Early Origins of the Rabun family
The surname Rabun was first found in Ayrshire
(Gaelic: Siorrachd Inbhir Àir), formerly a county in the southwestern Strathclyde region of Scotland
, that today makes up the Council Areas of South, East, and North Ayrshire
, where they held a family seat
from early times and their first records appeared on the early census rolls taken by the early Kings of Scotland
to determine the rate of taxation of their subjects.
Early History of the Rabun family
This web page shows only a small excerpt of our Rabun research.Another 165 words (12 lines of text) covering the years 1300, 1331, 1468, and 1544 are included under the topic Early Rabun History in all our PDF Extended History products and printed products wherever possible.
Rabun Spelling Variations
of this family name include: Ryburn, Raeburn, Rayburn, Reburn, Reyburn and others.
Early Notables of the Rabun family (pre 1700)
Another 27 words (2 lines of text) are included under the topic Early Rabun Notables in all our PDF Extended History products and printed products wherever possible.
Migration of the Rabun family to the New World and Oceana
Some of the first settlers of this family name or some of its variants were: John Reburn settled in Philadelphia in 1812; Joseph Reyburne settled in Virginia in 1698.
Contemporary Notables of the name Rabun (post 1700)
- Henry M. Rabun, American Democrat politician, Alternate Delegate to Democratic National Convention from Texas, 1964 CITATION[CLOSE]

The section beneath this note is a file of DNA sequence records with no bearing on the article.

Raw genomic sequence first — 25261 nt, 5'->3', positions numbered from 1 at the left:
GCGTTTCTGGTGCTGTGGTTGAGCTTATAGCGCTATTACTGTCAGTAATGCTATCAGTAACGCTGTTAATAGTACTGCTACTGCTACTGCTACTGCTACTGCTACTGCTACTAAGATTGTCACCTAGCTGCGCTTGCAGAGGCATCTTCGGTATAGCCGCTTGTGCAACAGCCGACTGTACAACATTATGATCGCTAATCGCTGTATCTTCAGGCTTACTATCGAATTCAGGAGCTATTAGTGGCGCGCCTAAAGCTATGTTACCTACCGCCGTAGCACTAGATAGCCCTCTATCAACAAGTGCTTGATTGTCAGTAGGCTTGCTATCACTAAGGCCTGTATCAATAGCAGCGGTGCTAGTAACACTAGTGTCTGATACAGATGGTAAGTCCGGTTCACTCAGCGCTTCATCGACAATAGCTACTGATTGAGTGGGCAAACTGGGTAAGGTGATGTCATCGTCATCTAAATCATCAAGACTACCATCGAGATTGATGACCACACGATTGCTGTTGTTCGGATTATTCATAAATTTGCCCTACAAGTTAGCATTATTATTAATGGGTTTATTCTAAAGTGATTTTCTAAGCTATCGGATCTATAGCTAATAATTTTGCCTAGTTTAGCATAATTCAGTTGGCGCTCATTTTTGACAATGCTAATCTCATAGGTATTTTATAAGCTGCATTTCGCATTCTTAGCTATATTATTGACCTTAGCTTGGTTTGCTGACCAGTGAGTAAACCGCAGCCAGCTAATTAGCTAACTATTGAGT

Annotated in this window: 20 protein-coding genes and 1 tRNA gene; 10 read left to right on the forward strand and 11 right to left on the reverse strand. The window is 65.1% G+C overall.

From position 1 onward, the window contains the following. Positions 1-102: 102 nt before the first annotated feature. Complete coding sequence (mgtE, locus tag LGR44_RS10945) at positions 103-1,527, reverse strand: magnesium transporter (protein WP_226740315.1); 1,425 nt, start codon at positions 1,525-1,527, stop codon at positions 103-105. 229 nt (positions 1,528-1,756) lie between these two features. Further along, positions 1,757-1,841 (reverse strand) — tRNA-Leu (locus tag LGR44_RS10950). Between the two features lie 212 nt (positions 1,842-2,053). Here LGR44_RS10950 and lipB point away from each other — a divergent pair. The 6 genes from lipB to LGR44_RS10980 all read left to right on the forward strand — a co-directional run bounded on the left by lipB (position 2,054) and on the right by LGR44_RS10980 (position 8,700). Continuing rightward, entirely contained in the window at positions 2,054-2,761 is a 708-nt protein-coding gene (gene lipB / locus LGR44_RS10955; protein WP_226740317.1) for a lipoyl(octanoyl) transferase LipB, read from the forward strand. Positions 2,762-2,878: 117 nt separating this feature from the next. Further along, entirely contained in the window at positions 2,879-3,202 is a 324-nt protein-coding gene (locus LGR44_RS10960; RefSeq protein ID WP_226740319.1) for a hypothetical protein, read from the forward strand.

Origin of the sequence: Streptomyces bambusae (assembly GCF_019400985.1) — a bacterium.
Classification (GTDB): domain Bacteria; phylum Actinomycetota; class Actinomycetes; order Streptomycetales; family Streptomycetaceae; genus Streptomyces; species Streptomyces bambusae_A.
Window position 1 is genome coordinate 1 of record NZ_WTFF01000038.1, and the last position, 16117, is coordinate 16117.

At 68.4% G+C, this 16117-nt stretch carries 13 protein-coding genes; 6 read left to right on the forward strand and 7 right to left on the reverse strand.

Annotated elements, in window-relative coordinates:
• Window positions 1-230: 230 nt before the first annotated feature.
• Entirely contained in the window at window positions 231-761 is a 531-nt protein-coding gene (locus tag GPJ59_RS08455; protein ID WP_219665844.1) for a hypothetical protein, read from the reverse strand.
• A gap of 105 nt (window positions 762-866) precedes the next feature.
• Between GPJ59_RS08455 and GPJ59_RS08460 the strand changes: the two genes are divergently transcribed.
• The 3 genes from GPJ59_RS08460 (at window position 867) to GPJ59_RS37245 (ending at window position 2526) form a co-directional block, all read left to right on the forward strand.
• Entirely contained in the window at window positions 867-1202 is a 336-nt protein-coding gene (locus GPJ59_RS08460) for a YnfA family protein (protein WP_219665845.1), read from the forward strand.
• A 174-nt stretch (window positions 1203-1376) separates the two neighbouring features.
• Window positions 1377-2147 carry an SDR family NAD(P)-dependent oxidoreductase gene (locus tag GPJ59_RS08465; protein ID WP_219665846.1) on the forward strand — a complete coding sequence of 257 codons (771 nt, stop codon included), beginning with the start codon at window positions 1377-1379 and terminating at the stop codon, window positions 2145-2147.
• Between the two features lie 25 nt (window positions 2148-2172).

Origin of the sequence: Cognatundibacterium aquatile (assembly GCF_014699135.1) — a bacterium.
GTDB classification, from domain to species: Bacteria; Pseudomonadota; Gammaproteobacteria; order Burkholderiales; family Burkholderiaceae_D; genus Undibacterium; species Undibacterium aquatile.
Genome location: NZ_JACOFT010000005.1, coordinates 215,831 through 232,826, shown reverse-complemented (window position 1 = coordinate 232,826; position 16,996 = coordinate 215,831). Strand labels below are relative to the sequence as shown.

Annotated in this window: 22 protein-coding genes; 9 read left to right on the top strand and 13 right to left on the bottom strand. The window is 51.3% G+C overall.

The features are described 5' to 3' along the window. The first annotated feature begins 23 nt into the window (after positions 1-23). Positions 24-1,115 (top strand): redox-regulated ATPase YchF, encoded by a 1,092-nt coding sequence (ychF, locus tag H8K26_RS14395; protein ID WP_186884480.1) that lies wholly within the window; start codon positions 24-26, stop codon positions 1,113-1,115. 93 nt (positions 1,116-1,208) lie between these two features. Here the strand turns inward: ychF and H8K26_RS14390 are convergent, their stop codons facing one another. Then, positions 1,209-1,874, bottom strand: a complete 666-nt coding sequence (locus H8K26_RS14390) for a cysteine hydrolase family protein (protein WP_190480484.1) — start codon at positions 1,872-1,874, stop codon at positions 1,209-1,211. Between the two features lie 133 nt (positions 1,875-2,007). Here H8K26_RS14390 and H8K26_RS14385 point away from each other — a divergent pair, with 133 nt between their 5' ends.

The Political Graveyard: Alphabetical Name Index. (Retrieved 2015, November 9) . Retrieved from http://politicalgraveyard.com/alpha/index.html
- William Rabun Shivers (1819-1871), American Democrat politician, Elected Mayor of Shreveport, Louisiana 1871 CITATION[CLOSE]
The Political Graveyard: Alphabetical Name Index. (Retrieved 2015, October 22) . Retrieved from http://politicalgraveyard.com/alpha/index.html
The Rabun Motto
The motto was originally a war cry or slogan. Mottoes first began to be shown with arms in the 14th and 15th centuries, but were not in general use until the 17th century. Thus the oldest coats of arms generally do not include a motto. Mottoes seldom form part of the grant of arms: Under most heraldic authorities, a motto is an optional component of the coat of arms, and can be added to or changed at will; many families have chosen not to display a motto.
Motto: Robur in Deo
Motto Translation: God is our strength.